Playbill for The Theatre Royal, Adelphi advertising Nicholas Nickleby, 1839
Nicholas Nickleby was the third novel by Charles Dickens, first published serially in 1838–39. As with earlier works by the author such as The Pickwick Papers and Oliver Twist, an independent stage adaptation was quickly produced.
This playbill comes from the Theatre Royal Adelphi, London, advertising Jane Lomax in 1839. On the reverse, the continuation of the playbill advertises Nicholas Nickleby. The illustration comes from the author’s presentation copy of the biography The Life of Dickens from 1872–1874 by John Forster (1812–1876).
Such adaptations appeared without Dickens’s involvement or approval. After what would now be called theft of intellectual property, when the prolific playwright William Thomas Moncrieff (1794–1857) stole characters and plots from The Pickwick Papers for a stage drama, Dickens responded by satirising him as ‘Mr Crummles’ in Nicholas Nickleby, described as having dramatised 247 novels ‘as fast as they came out – some of them faster’. Moncrieff responded by dramatising Nicholas Nickleby.
- Full title:
- Original playbill for The Theatre Royal, Adelphi. Advertising Jane Lomax, Monday, Feb. 11th, 1839., Tuesday, 12th, Thursday, 14th, and Saturday, 16th. Inlaid on the reverse, continuation of the playbill, advertising Nicholas Nickleby. Printed by S. G.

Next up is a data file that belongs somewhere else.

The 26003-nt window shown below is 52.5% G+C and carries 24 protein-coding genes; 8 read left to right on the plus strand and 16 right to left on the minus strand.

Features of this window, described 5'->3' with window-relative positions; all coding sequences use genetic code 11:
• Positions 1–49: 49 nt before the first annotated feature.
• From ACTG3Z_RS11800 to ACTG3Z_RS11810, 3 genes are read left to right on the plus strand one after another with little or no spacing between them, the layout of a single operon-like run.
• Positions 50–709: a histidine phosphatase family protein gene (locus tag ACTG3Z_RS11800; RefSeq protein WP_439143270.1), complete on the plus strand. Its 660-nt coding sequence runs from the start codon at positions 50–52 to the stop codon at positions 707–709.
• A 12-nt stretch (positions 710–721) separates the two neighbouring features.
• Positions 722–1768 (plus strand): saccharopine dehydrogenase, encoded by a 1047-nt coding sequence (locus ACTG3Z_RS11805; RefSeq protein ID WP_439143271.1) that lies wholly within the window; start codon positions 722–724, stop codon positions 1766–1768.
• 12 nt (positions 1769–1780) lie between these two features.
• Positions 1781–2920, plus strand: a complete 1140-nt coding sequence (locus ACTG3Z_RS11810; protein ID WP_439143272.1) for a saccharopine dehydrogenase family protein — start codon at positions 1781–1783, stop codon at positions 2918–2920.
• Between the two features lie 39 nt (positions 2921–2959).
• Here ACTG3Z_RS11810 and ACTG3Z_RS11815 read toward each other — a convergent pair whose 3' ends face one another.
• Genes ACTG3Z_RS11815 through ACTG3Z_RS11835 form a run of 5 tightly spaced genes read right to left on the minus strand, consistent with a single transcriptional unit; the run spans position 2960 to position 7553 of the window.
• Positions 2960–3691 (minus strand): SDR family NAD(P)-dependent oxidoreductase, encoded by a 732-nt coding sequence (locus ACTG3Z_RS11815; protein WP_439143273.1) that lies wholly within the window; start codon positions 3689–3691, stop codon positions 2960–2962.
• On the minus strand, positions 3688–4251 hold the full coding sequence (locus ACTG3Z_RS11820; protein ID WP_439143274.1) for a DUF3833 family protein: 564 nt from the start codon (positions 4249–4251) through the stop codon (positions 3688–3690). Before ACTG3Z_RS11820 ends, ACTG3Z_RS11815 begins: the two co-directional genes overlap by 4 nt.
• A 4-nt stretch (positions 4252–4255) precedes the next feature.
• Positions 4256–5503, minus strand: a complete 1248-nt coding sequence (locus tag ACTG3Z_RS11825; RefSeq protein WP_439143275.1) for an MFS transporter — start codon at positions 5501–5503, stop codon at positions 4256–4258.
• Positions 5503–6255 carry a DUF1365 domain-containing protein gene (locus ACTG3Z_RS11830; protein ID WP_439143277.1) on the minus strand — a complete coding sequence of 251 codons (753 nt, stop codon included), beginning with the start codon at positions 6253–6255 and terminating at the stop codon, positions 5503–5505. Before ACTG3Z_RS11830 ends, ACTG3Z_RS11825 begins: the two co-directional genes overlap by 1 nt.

- February 1839 , Covent Garden, London
- Advertisement / Ephemera / Playbill / Illustration / Image
- The Theatre Royal, Adelphi , John Forster [compiler]
- Held by:
- British Library
- Usage Terms:
- Free from known copyright restrictions
- Dex 316 - Vol I, part II
- Article by:
- Simon Callow
- The novel 1832 - 1880
Simon Callow CBE examines Dickens as an actor who gave lively and emotional performances of his own works to an enthralled public on both sides of the Atlantic.
- Article by:
- Jacky Bratton
- Popular culture
At the beginning of the 19th century, there were only two main theatres in London. Emeritus Professor Jacky Bratton traces the development of theatre throughout the century, exploring the proliferation of venues, forms and writers.